Audio Audience Session
Interface Cultures students: Raimund Vogtenhuber,
Stefan Kushima, Martin Lierschof, Julius Jell
This installation features a concert of improvised electronic music and audience involvement in the sound production process. A recording booth is stocked with objects that can be used to produce sounds. They are recorded directly, and then modified and fed into the concert in progress. A mobile camera captures the acoustic and visual atmosphere of the concert. Out of this great diversity of sounds and apparent chaos, an audible structure emerges that, in turn, dissipates on its own or can be fractured by the audience.
The musicians react to the audience’s moods and tonal contributions, and thus also become listeners themselves. The atmosphere of the setting is manifested in auditory and visual imagery. Meanwhile, a VJ projects pictures of the concert mixed with his own graphic art.
A breath-controlled video installation
Interface Cultures student: Taife Smetschka
The installation consists of a video projection and a microphone featuring 1950s-style design. The projected imagery is one of the most famous scenes in the history of the cinema: a clip from Billy Wilder’s film The Seven Year Itch in which Marilyn Monroe stands next to Tom Ewell on the notorious grate above the subway ventilation shaft. Initially she is stationary, smiling down at viewers from the screen. She doesn’t begin moving until she feels a cool breeze from below. In the film, the breath of fresh air that billows Marilyn’s skirt scandalously high above her knees emanates from the subway ventilation shaft, but in blow! it has to be supplied by the installation visitors themselves blowing as hard as they can into the microphone. Marilyn’s skirt flutters in the breeze as long as the visitor blows into the microphone. A breathtakingly pleasurable experience!
Interface Cultures students: Music Technology Group,
Universitat Pompeu Fabra, Barcelona
The reacTable* is an electro-acoustic musical instrument that is currently being developed by the Music Technology Group in Barcelona. This is a tabletop instrument featuring a tangible user interface in which simple objects that represent the components of a classic modular synthesizer can be manipulated by the user by means of simple hand gestures. However, there are no automated procedures-the user must construct the instrument and play it at the same time, whereby the constructor/player has complete control over the instrument’s musical development. The Phonos Foundation is working together with the Interface Cultures Program at the Linz University of Art and the AEC Futurelab to organize a network-linked, collaborative concert during the Ars Electronica Festival and the ICMC 2005. Several musicians will be playing on two reacTables*, one in Barcelona and one in Linz. During this performance at spatially separated venues, the two reacTables* will blend into a single virtual instrument. American composer Chris Brown has created the unique piece of music that will be played on this occasion.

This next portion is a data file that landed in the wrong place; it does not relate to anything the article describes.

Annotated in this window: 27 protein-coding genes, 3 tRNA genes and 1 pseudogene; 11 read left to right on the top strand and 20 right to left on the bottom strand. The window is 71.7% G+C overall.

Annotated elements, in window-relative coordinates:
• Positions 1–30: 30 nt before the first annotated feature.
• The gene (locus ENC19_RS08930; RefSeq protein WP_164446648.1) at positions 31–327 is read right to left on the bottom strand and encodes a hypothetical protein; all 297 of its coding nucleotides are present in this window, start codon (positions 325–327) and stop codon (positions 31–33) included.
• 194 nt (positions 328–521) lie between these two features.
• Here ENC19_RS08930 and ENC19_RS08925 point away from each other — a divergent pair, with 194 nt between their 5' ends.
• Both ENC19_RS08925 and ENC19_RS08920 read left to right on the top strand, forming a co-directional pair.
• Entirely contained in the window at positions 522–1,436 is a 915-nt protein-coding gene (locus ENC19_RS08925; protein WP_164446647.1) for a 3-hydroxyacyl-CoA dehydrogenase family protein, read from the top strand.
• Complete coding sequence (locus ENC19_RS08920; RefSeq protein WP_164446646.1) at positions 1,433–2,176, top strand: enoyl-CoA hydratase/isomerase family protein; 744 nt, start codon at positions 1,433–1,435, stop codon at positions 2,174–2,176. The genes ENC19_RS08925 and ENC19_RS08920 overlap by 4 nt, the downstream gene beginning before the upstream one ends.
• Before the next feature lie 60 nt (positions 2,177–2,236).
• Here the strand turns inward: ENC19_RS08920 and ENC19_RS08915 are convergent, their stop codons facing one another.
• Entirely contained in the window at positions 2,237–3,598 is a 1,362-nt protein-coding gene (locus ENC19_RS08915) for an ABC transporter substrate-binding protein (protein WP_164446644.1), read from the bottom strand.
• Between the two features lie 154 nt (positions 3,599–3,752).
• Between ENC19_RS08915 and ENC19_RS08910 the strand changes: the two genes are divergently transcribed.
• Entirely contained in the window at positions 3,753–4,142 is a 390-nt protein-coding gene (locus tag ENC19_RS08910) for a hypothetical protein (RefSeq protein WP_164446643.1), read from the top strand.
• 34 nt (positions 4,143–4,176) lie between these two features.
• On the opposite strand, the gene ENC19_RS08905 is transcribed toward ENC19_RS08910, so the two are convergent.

Recollection in Every Sound – Audiovisual Interactive Improvisation
Interface Cultures instructors: Se-Lien Chuang and Andreas Weixler
Fragments of memories (produced both by human beings and by computer) generate a synthesis of sounds and visuals. The sounds of the yang-qin, a traditional Chinese hammered dulcimer with a near-squared soundboard, serve as interface in an audio-visually interactive concert that merges Chinese melodic characteristics and contemporary Western playing techniques. While visual images and processes are being generated during the concert, a multi-channel granular synthesis fits together minute tonal particles that make up the instrumental sounds into a constantly changing acoustic stream made up of different pitches, durations and positions in the electro-acoustic space. The musical and visual components interact and reciprocally influence each other in order to blend into a unique, synaesthetic, improvisational work of art.
IAMAS & Interface Cultures student: Mika Satomi
Gutsie is an animation viewer and its shape constitutes a sculpture. It is a cyber android that is filled with “Gut”. Looking into its inside through its eye-like hole, you can observe its intestines in motion. It will show you the places you want to see by tracking your gaze, but at the same time, your gaze may infect it. Gutsie will expose its intestines without hesitation in the way “Medical Venus” of “La Specola” does.
The inside of our body is something very private, often regarded as disgusting, and so it is not normally acceptable to see or to show it. In media, visual images of the insides of our body are often used to induce feelings of violence or disgust. Ironically, it is something that is part of everyone’s body without exception. The sensation we feel when we explore the inside of Gutsie leads to the question Gutsie is asking. Is this sensation a natural instinct? Or something socially implanted in us?
Interactive Kitchen & Cooking Event
Interface Cultures students: Istvan Lörincz, Hannah
Perner-Wilson, Thomas Wagner, Andreas Zingerle
The recipe table is an interactive workplace built into a kitchen countertop that enables a user—or several simultaneously—to intuitively and interactively search for recipes. The user places products upon the workplace surface, and these are then recognized by the system. The position and the quantity of the selected ingredients result in recipe suggestions, which the user can navigate through by rearranging the products on the workplace surface. These recipe suggestions are also depicted graphically as finished dishes on the interactive workplace. The interactive search for recipe suggestions is unique in that the search results involve using only those products that the user has selected.